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Flame Retardant Smoke Suppressant Protection for Poly Vinylchloride

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Spread of fire along electrical cables may be alleviated by using flame-retardant smoke suppressant (FRSS) additives-based PVC compositions designed for use as insulation and sheathing. These compositions offer improved resistance to ignition, flame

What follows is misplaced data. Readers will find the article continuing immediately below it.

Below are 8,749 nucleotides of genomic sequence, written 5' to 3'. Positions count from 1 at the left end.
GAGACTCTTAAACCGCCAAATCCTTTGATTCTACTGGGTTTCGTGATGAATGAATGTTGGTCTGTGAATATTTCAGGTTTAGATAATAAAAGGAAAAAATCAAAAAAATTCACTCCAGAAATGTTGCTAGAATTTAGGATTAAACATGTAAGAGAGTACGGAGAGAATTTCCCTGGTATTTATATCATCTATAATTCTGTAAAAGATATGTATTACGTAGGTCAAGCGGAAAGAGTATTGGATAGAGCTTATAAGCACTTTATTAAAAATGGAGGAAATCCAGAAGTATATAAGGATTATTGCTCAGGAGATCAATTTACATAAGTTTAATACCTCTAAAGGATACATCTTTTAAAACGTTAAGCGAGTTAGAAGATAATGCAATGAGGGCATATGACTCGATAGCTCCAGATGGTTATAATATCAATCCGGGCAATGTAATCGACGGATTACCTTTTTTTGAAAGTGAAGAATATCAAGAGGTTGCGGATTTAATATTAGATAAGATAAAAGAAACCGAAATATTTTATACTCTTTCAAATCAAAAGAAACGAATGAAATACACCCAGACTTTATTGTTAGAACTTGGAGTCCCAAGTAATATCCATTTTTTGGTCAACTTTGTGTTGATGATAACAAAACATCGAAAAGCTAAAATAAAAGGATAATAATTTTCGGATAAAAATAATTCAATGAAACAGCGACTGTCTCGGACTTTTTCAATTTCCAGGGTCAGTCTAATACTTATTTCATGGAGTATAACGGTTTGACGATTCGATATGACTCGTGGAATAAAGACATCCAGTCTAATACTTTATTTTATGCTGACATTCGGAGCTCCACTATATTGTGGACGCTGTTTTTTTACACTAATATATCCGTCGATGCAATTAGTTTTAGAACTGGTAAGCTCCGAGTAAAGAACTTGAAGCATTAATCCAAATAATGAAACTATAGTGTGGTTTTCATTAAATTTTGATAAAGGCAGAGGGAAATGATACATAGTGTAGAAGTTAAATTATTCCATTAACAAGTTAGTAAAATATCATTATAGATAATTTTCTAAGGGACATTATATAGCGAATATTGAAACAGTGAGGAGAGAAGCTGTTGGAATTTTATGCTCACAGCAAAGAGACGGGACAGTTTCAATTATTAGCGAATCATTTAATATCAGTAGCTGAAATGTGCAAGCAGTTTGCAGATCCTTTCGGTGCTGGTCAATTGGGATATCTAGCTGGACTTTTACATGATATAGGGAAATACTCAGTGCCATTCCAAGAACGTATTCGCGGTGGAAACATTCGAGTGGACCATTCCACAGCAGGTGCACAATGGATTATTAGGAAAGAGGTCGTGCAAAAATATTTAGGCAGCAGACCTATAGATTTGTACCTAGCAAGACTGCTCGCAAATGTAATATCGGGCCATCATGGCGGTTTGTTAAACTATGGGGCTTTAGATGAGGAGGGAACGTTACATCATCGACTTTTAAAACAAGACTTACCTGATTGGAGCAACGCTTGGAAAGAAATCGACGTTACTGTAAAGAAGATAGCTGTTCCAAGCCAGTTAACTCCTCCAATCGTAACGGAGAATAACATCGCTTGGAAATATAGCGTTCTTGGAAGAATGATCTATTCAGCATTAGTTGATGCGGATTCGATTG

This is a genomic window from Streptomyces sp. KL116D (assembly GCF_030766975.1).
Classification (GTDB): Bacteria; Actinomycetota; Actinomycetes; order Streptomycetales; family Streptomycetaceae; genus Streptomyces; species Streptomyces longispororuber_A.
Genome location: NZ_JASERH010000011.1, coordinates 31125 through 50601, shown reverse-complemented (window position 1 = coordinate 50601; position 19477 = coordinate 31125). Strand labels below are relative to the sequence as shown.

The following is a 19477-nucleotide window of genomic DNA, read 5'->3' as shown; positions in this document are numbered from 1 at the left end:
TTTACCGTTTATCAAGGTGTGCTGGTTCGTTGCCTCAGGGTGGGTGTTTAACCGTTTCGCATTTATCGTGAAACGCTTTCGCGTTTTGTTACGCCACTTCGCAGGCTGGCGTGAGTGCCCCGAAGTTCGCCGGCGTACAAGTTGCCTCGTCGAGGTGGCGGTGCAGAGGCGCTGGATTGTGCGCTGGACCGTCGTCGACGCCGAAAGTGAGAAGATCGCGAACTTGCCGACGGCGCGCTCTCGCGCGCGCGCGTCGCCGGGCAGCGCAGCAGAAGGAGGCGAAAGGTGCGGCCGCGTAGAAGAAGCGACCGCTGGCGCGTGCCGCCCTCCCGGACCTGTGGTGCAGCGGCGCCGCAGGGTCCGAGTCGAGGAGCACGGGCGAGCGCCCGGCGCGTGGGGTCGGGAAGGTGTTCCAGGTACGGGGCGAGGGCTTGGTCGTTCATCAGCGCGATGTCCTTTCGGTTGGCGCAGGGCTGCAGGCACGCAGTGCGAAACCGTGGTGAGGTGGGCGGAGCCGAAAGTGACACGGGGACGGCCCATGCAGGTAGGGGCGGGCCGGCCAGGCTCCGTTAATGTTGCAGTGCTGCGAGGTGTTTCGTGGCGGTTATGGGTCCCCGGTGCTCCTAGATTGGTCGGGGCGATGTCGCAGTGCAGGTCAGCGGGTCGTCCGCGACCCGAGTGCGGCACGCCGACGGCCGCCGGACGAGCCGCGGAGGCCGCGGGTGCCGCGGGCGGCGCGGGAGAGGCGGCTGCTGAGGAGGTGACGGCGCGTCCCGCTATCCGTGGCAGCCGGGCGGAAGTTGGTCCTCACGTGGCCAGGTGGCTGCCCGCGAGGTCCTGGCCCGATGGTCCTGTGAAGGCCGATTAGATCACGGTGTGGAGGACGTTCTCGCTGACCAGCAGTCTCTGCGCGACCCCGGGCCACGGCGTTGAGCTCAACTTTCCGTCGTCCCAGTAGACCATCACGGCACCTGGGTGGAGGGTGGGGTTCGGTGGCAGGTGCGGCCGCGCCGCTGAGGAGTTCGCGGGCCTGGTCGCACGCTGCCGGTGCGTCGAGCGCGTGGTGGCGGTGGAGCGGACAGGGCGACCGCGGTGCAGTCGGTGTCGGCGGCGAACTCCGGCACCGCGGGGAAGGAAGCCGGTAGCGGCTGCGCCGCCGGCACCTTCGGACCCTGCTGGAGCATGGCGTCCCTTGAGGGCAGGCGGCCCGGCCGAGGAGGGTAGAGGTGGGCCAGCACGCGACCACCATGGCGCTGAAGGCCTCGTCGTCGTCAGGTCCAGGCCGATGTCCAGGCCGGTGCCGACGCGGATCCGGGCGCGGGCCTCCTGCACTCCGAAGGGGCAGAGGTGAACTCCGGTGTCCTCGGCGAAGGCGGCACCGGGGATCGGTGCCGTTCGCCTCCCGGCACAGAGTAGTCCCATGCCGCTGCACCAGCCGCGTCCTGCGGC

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  Fire Technology, 40, 385–398, 2004 C   2004 Kluwer Academic Publishers. Manufactured in The United States. Flame Retardant Smoke SuppressantProtection for Poly Vinylchloride Sunil K. Sharma and N. K. Saxena, Scientists, Fire Research Laboratory,Central Building Research Institute, Roorkee, 247667   Abstract.  Spread of fire along electrical cables may be alleviated by using flame-retardantsmoke suppressant (FRSS) additives-based PVC compositions designed for use as insulationand sheathing. These compositions offer improved resistance to ignition, flame spread andsmoke generation. FRSS protection may also be achieved by the application of intumescentcoatings as fire-protective layers and barriers for electrical cables and cable installations.Metal-based organic (MBO) complexes were synthesized for use as flame retardant smokesuppressantsinPVCformulations.PlasticizedPVCcompositionswerepreparedandevaluatedfor their fire performance. Excellent smoke suppression was observed when either of the twoMBOs was used. The limiting oxygen index was also found to be fairly high, particularlywhen the PVC samples were plasticized with a phosphate plasticizer. Flame-retardant smoke-suppressant intumescent coatings were developed for PVC-sheathed electrical cables. Thecoatings were applied on cables, and their fire performance was evaluated by using nationaland international standard procedures. The coated cables did not show any surface spread of flame on exposure and their generation of smoke was found to be very low. The coatings werefound to be quite effective in reducing the burning behaviour of power cables. Significantimprovement in circuit failure time was noted for coated cable specimens. Keywords:  flameretardant,smokesuppressant,metalbasedorganiccomplex,intumescent,cablecoating,circuitfailure time, smoke generation Introduction Fire is an unexpected event which is often frightening as well as dramatic. It can lead toloss of life and expensive damage to property and equipment. PVC has long been the basematerial of choice for wires and cables. Large quantities of cables are being used becauseof the modern trends in construction and the growing need for electronic communication aswell as for industrial applications. Modern production facilities demand long runs of powerandcontrolcablesallovertheplantarea.Anyfireincidenctsinthevicinityofthecablesmayresult in the initiation of fire at the cable surface and flame spread along it. Fortunately ithas been shown that PVC is among the safer materials in a fire scenario. This is so basicallybecause the chlorine content of the polymer renders it self-extinguishing. When exposed toheat, PVC emits hydrogen chloride into the gaseous phase and forms a cross-linked char inthesolidphase.HClreactswiththeenergy-richoxygen-basedchainbranchingfreeradicalsin the gaseous phase which propagate the flame, and thus it acts as a chain terminator. Thechar, on the other hand, insulates parts of the solid phase, more remote from the fire source,from heat spread and reduces oxygen penetration. International attention was drawn toward  386 Fire Technology Fourth Quarter 2004 the problem of fire performance of cables after a major conflagration that burned down theLa Spezia power station in Italy in 1967. One lesson learned from this event was that highcable densities with their larger fuel load of polymeric insulation and sheathing requiredmuch more protection than mere PVC.PVC has been combined with a variety of additives to improve upon the performance of severalpropertiesnecessaryforwireandcablesheathings.However,manyoftheseadditivesresult in a compromise on fire performance of PVC. Rapid and unrestrained propagationof fire can be checked either by the addition of flame-retardant smoke-suppressant (FRSS)additives during the preparation of PVC sheets or by the application of an effective fire-retardantcoatingonPVCsheathedcables.ManyFRSSsystemsforPVChavebeenreportedin the literature [1–3]. These can be classified as fillers, additives and intumescent coatings.For an effective FRSS formulation only small amounts of additives are required. They aregenerally non polymeric compounding ingredients, typically used at levels below 20% of the polymer mass. Essentially all of the reported smoke-suppressant additives for PVC areeither metals or metal complexes. Fillers, on the other hand, are used in large quantities andmay result in unfavorable mechanical properties. While FRSS additives can be used onlyduring polymer processing, coatings can be applied to the existing cable systems.Basically there are two types of coatings that retard the spread of fire. One, the fire retar-dant non intumescent coating, uses additives such as borax, boric acid, antimony trioxide,zinc oxide and chlorinated compounds that do not support combustion [1, 4–6]. The othertype is called a fire-retardant intumescent coating, which on heating produces residues thatare swelled by escaping gases. A combustion residue is expanded up in order to produce atough insulating foam over the surfaces to protect the materials [4, 7–11]. These coatingsperform better than the non intumescent ones. Various fire retardant coatings have beenstudied by different workers in order to find their efficacy for retardation of the burning of cellulosic materials such as wood and wood-based products [1, 4–10]. However, sufficientattention has not been paid toward the use of suitable coatings to impart fire protection toelectric cables.This paper deals with the development and evaluation of (a) fire-retardant smoke-suppressant metal based organic (MBO) complexes used as FRSS additives for PVC sheetsand (b) FRSS intumescent coatings for PVC-sheathed electrical cables. Experimental Procedure  Preparation of PVC Specimens VirginPVCresinhavinglessthan0.1ppmofvinylchloridemonomerwasused.Specimenswere prepared by mixing virgin resin with different ingredients, including heat stabilizersand lubricants such as Ba-Cd stabilizer, dibutyl tin dilaurate and stearic acid. Pentanedionecomplexes of molybdenum and chromium (FRSS additives) were synthesized using 2,4pentanedione (acetylacetone) [12]. Here the hydrogen of the hydroxyl group of the enolform of the 1,3 diketone was replaced by metal, resulting in the formation of a chelate ring.Ingredients were used in different quantities depending on the design of the experiments(Table1).Drychemicalsweremixedthoroughlyinadryblender.Liquidssuchaslubricants,stabilizers and plasticizers were then added slowly and the mixing continued till a uniformconsistency of the mix was obtained in the form of a free flowing powder. The dry mix  Flame Retardant Smoke Suppressant Protection 387  TABLE 1 Recipe and Processing Conditions for Plasticized Poly(Vinyl Chloride) Samples Ingredients Control Sample Modified Sample Poly (vinyl chloride) resin 100 phr 100 phrPlasticizer 30–90 phr 30–90 phrProcessing aids 2 phr 2 phrFRSS 0 phr 0–3 phr Processing Conditions Dry blending at room temperature for 20 minutesMastication on two-roll mill at 165 ◦ C for 10 minutesCompression molding at 175 ◦ C ∗ Phr: parts per hundred parts of resin. thus obtained was masticated on an electrically heated two-roll mill at 140–150 ◦ C for 5 to10 minutes depending on the formulation. Masticated mix was molded into sheets of 300 × 150 mm using a compression molding machine at 175 ◦ C, followed by slow cooling.  Preparation of FRSS Coatings Afewformulationsofflameretardantintumescentcoatingswerepreparedbyusingdifferenttypes of phosphate amides, polyols, propanediono complex of molybdenum and binder indifferentweightratios.TheircompositionsaregiveninTable2.Thecoatingswerepreparedby mixing fire retardant smoke suppressant ingredients of 325–400 mesh size with 2–5percent solution of thickener along with appropriate quantity of antisettling, wetting andanti-foaming agents. Vinyl acetate and vinyl versatate copolymer emulsion (binder) wasmodified by reacting with dihydroxydimethylol ethylene urea (DHDMEU) and polymericplasticizer to increase the adhesion to the PVC as well as to improve flexibility of the TABLE 2 Compositions of Fire Retardant Intumescent Coatings Parts by Weight for Formulation NumbersIngredients 1 2 3 4 Phosphate 14.0 12.0 15.5 17.0Amide 12.0 10.0 9.0 11.0Polyol 10.0 12.0 14.0 8.0Pigment 5.0 3.0 6.0 4.0Thickener 0.30 0.30 0.24 0.24Filler 8.0 9.0 6.0 10.0Co-polymer Emulsion 33.0 35.5 33.0 33.0Molybdenum Complex 2.0 2.0 2.0 2.0Antifoaming, Wetting & 0.20 0.20 0.26 0.16Antisettling agentsWater 15.5 16.0 14.0 14.6  388 Fire Technology Fourth Quarter 2004 coating. The required quantity of this modified binder was added to the above contents tomake homogenous mixture in order to obtain brush consistency by adding enough water. Itwasstirredvigorouslywithaheavy-dutystirrerforonehour.DifferentthicknessesofFRSSintumescent coating thus prepared were applied with brush on PVC insulated electricalcables. Performance Evaluation  Evaluation of PVC Sheet TheeffectofFRSSadditivesonthecombustionofpolymerwasstudiedintermsofflamma-bility, smoke generation and char formation and generation of combustion gases.  Limiting Oxygen Index.  Flammability was studied using the Limiting Oxygen Index (LOI)test as per ASTM D 2863 [13]. LOI is the value at which the material just supports flamingcombustion. The minimum concentration of oxygen in a mixture of oxygen and nitrogenflowing upward in a test column that will just support combustion is determined underequilibrium conditions of candle like burning. The limiting oxygen index of a material isdetermined as:LOI = 100 × [O 2 ][O 2 ] + [N 2 ](1)where [] is the volume concentration of each gas in the air stream. A Stanton Redcroft FTAflammability unit was used to determine the oxygen index of different compositions. PVCsheet of size 52 × 140 × 5 mm was used to determine the limiting oxygen index. Specimenwasclampedinthespecimenholderandmountedverticallyinthecenterofthetestcolumn.A tentative initial oxygen concentration was selected to start the set of experiments. Theentire top of the specimen was ignited with the help of propane gas. Ignition flame was thenremoved and the timer started to record the duration of specimen burning. The modifiedand the control specimen of the PVC sheet were thus evaluated under the same conditionsusing the same set up.The objective of the test was to determine the minimum oxygen concentration that justallowed the specimen to continue burning either for three minutes or for at least 75 mmlength of the material. The oxygen concentration may be on the higher side and needs to bereduced if the specimen continues to burn beyond 75 mm or three minutes. Also it mightbe on the lower side and needs to be raised if the burning of specimen extinguished beforemeeting either of the criteria. The optimum value of oxygen concentration in the gaseousmixture, flowing through the column is termed as limiting oxygen concentration. SmokeSuppressionIndex.  ThesmokegenerationandhencetheeffectofFRSSadditivesonsmoke suppression was estimated in terms of a smoke suppression index (SSI—a dimen-sionless quantity) using a dynamic method employing LOI apparatus for the combustion of test specimen [14]. Specimen was burnt for three minutes at an oxygen concentration thatwas2%higherthantheLOIvalueofthatspecimen.Thesmokeevolvedwasallowedtoflowthrough a duct. A He-Ne laser source and receiver were employed to measure the density  Flame Retardant Smoke Suppressant Protection 389 of smoke flowing through the duct. Efficacy of smoke suppressant systems was calculatedin terms of the Smoke Suppression Index (SSI) as follows:SSI = S  − S  t  S  × 100 (2)where  S   = area under the time vs. smoke density curve for the untreated sample, and  S  t   = area under the time vs. smoke density curve for the treated sample.Since the initial weight as well as the weight loss for each sample may not be identical,  A  (Area under the time vs. smoke density curve for the untreated sample/weight loss of thesample) and  A t   (Area under the time vs. smoke density curve for the treated sample/weightloss of the sample) may be used in place of   S   and  S  t  . Positive values of SSI (i.e.  S   >  S  t  or  A  >  A t  ) indicate reduction in amount of smoke generated whereas a negative valuerepresents an increase. CharFormation.  Thecharformationwasassessedusingtheoxygenindexapparatus.Sam-plesmodifiedbytheFRSSadditiveswhichgavethebestresultsintermsofflameretardanceand smoke suppression were exposed to burning conditions; to produce char; in an LOIapparatus. The duration of exposure was three minutes and the oxygen concentration em-ployedwas2%higherthantheLOIvalueforthatspecimen.Awiregaugewasplacedabout15 mm below the specimen for collection of char. The specimen and char were carefullyweighed before and after burning. The backbone char percentage (BC%) was computed asdescribed by Kroenke [15]. CombustionGases.  Combustiongasesi.e.carbonmonoxideandcarbondioxideweremea-sured by using infra red spectroscopic technique. Hydrocarbons were measured by em-ploying a flame ionization detector. The concentrations reported in Tables 3 and 4 are peak concentrations over a three-minute period (test duration) and are over and above the baseline i.e. the concentrations observed in case of control samples.Since the maximum effectiveness of MBO additives in suppressing smoke emission isobtained at relatively small concentrations it was decided to use pentanediono complexesof molybdenum (VI) and chromium (III) up to 3 parts per hundred parts of resin (phr)loading. Samples were prepared as described earlier, using both the phthalate (dioctylphthalate—DOP) and the phosphate (tri cresyl phosphate—TCP) plasticizer at 50 phr. Asample containing 0.0 phr of the additives was used as the control or the reference samplefor computation of smoke suppression index (SSI).  Evaluation of Coating The fire retardant intumescent coatings prepared as above were applied on PVC insulatedelectriccablesofdifferentdiameters.Inordertoobtaineffectivefireretardancytheeffectof coatingthicknessonfireperformancewasstudiedbyemployingdifferentamountofcoatingtoachievedifferentcoatingthickness.Standardprocedureswerefollowedfordeterminationofphysicalpropertiessuchascolour,specificgravity,flexibilityofcoatingswhicharegivenin Table 5. Fire performance of the coatings was also studied by evaluating circuit failuretime and smoke generation characteristics using different standard procedures.